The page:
Latin Proverbs, Mottoes, Phrases, and Words: Group A

(classical-language maxims, slogans, adages, proverbs, and words of wisdom that can still capture our modern imagination)

Expressions of general truths: Latin to English maxims, proverbs, and mottoes

Word entries are from Latin unless otherwise indicated.

@ (at)
1. Once thought to originate from: ad, meaning "at, toward, to".
2. Used in such sentences as, "I purchased two books @ $15.00 each."

Deciding what to call this @ symbol has become a problem for some internet users because prior to its use on the Web as a separator in e-mail addresses, it had a limited application in bookkeeping, invoicing, and related business uses. That’s why some people still refer to it as the “commercial at” or simply the “at” symbol; as in web sites; for example, [email protected].

It is also used in emoticons (representation of facial expressions); such as, :-@ is meant to express a scream when it is desired to say something loudly because of anger.

Additional information about the name of @ may be found at amphora.

A baculo. (Latin term)
Translation: "By means of the rod [with a big stick]."

It has the meaning of using a threat of force instead of logic or persuasion.

A bove majori discit arare minor. (Latin statement)
Translation: "From the older ox, the younger learns to plow."

Also translated as, "A young ox learns to plow from an older one." or "The young learn from their elders."

A capite ad calcem. (Latin phrase)
Translation: "From head to heel; thoroughly."

Equivalent to "from top to bottom".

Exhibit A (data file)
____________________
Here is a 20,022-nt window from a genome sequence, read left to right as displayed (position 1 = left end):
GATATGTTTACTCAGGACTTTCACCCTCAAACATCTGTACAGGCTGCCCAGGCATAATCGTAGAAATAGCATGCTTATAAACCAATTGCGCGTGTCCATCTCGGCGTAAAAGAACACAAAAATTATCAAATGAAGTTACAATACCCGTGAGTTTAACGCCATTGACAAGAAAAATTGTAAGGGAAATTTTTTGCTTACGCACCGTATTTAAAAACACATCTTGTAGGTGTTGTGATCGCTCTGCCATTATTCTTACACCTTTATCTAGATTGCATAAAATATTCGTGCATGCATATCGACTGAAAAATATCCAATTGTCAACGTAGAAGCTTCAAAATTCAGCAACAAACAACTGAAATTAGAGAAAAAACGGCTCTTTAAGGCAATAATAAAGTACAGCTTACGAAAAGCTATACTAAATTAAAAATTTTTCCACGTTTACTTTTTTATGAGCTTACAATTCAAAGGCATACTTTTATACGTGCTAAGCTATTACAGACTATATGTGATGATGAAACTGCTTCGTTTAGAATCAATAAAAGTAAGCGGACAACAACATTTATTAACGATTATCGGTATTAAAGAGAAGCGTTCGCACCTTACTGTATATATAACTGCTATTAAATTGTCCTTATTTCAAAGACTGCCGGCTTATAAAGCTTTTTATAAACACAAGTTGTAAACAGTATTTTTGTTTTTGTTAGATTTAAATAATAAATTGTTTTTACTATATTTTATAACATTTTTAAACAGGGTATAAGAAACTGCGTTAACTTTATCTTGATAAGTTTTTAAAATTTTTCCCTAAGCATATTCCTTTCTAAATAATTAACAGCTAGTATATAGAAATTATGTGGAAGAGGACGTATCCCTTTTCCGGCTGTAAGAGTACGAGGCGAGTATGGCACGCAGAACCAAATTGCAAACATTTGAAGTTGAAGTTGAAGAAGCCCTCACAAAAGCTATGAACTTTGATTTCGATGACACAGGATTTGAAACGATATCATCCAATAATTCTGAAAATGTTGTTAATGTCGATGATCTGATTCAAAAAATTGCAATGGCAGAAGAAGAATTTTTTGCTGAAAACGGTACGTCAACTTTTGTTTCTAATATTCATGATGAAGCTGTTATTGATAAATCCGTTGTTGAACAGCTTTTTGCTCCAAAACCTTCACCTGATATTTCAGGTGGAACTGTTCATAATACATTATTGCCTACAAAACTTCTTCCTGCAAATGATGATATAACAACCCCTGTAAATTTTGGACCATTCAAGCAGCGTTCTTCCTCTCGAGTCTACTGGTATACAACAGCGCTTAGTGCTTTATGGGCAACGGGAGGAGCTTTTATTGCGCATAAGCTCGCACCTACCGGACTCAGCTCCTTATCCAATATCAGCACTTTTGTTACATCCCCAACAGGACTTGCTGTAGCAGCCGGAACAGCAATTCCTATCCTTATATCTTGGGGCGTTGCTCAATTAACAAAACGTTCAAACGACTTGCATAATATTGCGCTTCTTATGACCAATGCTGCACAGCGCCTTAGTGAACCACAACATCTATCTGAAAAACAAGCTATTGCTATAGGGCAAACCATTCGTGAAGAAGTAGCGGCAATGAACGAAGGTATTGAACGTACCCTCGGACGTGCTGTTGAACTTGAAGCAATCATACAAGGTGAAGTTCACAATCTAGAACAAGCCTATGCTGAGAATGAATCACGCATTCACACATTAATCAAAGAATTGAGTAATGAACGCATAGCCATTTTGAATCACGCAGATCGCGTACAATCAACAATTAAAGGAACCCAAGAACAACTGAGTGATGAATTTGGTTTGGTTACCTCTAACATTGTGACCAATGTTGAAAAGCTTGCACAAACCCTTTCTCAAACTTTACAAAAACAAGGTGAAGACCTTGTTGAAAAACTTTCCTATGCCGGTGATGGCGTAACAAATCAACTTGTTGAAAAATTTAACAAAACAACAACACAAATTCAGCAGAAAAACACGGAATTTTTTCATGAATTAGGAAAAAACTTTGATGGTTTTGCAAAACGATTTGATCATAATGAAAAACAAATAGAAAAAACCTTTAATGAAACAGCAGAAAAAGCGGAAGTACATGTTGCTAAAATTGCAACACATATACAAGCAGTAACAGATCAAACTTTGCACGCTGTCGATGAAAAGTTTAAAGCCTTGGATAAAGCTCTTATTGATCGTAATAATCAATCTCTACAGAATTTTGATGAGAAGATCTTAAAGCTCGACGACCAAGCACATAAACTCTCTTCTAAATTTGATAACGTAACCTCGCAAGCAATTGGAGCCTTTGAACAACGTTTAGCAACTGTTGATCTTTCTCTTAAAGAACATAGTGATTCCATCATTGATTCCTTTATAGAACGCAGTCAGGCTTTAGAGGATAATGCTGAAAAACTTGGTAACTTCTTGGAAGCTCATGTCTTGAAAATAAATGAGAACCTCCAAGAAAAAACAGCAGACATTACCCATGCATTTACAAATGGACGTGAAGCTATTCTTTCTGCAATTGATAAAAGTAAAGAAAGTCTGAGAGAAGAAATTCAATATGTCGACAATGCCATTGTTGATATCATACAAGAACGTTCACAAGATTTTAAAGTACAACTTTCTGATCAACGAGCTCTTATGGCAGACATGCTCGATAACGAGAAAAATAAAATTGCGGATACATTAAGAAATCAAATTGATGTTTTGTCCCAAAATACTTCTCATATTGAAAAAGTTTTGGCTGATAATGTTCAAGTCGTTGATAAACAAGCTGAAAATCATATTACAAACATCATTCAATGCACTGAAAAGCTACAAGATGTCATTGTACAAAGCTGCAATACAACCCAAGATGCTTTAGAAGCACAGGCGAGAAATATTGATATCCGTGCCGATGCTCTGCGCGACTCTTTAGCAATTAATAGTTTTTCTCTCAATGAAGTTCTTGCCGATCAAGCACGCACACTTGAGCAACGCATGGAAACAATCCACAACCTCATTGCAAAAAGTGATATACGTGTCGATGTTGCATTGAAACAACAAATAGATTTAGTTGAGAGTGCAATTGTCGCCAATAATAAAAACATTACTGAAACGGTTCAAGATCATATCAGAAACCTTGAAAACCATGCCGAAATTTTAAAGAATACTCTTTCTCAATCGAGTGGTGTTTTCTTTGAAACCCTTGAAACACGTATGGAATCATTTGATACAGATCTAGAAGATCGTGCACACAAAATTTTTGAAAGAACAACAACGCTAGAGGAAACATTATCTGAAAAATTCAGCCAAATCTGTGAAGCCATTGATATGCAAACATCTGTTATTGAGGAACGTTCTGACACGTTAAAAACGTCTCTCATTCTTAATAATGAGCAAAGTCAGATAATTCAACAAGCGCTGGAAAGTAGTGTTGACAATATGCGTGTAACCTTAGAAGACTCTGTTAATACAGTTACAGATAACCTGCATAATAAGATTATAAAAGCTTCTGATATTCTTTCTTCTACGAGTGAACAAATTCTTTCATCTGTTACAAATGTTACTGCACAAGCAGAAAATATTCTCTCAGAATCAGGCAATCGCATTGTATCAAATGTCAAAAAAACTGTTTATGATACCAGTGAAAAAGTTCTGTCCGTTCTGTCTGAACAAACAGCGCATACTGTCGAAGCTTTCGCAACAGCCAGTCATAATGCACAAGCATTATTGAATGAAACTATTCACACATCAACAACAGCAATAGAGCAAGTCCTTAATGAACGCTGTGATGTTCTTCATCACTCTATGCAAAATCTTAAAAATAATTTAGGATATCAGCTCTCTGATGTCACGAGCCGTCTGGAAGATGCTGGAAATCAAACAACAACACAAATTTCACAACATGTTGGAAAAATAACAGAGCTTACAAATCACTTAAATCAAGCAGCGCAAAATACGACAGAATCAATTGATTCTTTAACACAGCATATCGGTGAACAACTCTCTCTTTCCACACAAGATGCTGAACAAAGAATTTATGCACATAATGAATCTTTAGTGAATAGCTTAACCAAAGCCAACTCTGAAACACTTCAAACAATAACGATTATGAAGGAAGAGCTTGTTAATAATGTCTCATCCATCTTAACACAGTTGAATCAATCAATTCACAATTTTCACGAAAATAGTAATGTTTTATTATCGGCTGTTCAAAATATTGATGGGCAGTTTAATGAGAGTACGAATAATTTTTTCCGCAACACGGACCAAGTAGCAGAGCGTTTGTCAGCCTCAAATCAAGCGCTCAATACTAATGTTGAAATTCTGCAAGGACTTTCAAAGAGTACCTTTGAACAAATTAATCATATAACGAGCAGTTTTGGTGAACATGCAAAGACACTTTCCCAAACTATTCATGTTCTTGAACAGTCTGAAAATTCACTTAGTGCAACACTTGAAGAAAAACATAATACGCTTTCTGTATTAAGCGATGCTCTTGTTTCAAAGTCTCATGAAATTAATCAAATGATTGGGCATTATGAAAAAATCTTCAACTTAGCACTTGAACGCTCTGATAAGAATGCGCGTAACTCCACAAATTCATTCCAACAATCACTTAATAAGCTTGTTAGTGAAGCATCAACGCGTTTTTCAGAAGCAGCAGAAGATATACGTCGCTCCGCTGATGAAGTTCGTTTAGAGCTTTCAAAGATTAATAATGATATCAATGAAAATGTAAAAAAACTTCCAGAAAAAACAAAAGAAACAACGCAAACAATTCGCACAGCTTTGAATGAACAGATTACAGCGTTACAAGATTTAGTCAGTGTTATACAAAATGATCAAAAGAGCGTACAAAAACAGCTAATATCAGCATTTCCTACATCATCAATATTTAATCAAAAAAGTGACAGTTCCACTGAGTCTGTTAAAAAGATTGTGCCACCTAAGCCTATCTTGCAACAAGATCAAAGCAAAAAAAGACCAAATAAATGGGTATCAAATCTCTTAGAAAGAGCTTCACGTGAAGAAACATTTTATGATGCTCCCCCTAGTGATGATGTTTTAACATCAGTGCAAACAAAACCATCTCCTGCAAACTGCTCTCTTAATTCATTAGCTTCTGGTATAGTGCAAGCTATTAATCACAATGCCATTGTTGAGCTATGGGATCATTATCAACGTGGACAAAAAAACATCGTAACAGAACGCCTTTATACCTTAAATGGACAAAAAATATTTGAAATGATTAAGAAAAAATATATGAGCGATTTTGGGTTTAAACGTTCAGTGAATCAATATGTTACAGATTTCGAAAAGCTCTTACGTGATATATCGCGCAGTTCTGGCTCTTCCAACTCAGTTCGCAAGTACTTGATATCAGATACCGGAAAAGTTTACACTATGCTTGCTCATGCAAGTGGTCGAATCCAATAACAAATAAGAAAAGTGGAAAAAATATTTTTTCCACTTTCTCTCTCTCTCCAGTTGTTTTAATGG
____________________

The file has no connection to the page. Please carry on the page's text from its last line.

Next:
A cruce salus.
Salvation comes from the cross.

Used in the Roman Catholic Church to mean that salvation comes from a personal commitment to the teachings of Christianity.

a datu (Latin phrase)
Translation: "From the date"; as in, This document will take effect a datu which is indicated at the top of the page.
a Deo et Rege
From God and the King.

Some monarchs saw themselves as direct representatives of God on earth, so documents issued by them were often signed a Deo et Rege.

a Deum
Towards God.

A Roman Catholic Church ritual, facing the altar with one's back to the congregation [referring to the celebrant].

a die
From the day.
a die datus (Latin phrase)
Translation: "Dated from a certain day"; as in, Jim's mother had her will legally established with the a die datus last year after she met with her lawyer.
a fortiori (a fohr" tee OH ee, ay fohr" tee OH righ") (adverb), more a fortiori, most a fortiori
Conveying all the more so; with an even greater or stronger reason: Literally, a fortiori means from the stronger point and it is used to introduce a statement that, assuming a previous statement is accepted as true, must be all the more true.

If statement "A" is true, then a fortiori statement "B" must be true; for example, if students can't or won't do twenty minutes of homework each night, then a fortiori, they can't or won't do sixty minutes each night.

A fronte praecipitium a tergo lupi.
A precipice in front, wolves behind.

Equivalent to: "Between a rock and a hard place." "Between the devil and the deep blue sea."

A mari usque ad mare (Latin phrase)
From the sea all the way to the sea.

The motto of the Dominion of Canada; also meaning, "From sea to sea."

In fact, for both Canada and the United States, the "seas" are really oceans. Although the Romans had the word oceanus, which they borrowed from the Greek okeanos, in Homer, it was considered to be a river that surrounded the earth.

The word mare was used more often to mean "ocean". Who could know the difference between oceans, seas, and rivers back in ancient Rome or even in Homer's time? In fact, there are many, even in our current existence, who cannot explain the differences.

A maximis ad minima. (Latin)
Translation: "From the greatest to the least."
A minimis quoque timendum. (Latin)
Translation: "One ought to fear even the tiniest of creatures."

Pointing to a page about a kleptomaniac Units of mottoes and proverbs listed by groups: A to X.